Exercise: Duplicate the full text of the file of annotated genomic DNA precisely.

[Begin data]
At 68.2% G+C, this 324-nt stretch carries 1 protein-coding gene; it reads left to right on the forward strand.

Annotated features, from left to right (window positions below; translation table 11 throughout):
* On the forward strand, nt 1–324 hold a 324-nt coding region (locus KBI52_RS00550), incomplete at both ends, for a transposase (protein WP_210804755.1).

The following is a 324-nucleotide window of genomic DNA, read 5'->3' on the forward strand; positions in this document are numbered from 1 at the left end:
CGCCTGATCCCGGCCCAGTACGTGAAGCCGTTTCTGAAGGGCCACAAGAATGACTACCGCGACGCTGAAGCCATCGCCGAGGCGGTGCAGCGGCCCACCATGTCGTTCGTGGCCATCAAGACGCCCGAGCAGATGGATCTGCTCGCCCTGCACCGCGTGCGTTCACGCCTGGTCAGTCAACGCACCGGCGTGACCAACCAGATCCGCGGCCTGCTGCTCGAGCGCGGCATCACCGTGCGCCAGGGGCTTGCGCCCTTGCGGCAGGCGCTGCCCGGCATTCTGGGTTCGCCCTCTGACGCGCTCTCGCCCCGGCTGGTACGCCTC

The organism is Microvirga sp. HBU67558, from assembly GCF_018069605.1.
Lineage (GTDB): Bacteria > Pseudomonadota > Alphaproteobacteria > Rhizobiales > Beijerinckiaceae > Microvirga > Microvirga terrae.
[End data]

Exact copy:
At 68.2% G+C, this 324-nt stretch carries 1 protein-coding gene; it reads left to right on the forward strand.

Annotated features, from left to right (window positions below; translation table 11 throughout):
* On the forward strand, nt 1–324 hold a 324-nt coding region (locus KBI52_RS00550), incomplete at both ends, for a transposase (protein WP_210804755.1).

The following is a 324-nucleotide window of genomic DNA, read 5'->3' on the forward strand; positions in this document are numbered from 1 at the left end:
CGCCTGATCCCGGCCCAGTACGTGAAGCCGTTTCTGAAGGGCCACAAGAATGACTACCGCGACGCTGAAGCCATCGCCGAGGCGGTGCAGCGGCCCACCATGTCGTTCGTGGCCATCAAGACGCCCGAGCAGATGGATCTGCTCGCCCTGCACCGCGTGCGTTCACGCCTGGTCAGTCAACGCACCGGCGTGACCAACCAGATCCGCGGCCTGCTGCTCGAGCGCGGCATCACCGTGCGCCAGGGGCTTGCGCCCTTGCGGCAGGCGCTGCCCGGCATTCTGGGTTCGCCCTCTGACGCGCTCTCGCCCCGGCTGGTACGCCTC

The organism is Microvirga sp. HBU67558, from assembly GCF_018069605.1.
Lineage (GTDB): Bacteria > Pseudomonadota > Alphaproteobacteria > Rhizobiales > Beijerinckiaceae > Microvirga > Microvirga terrae.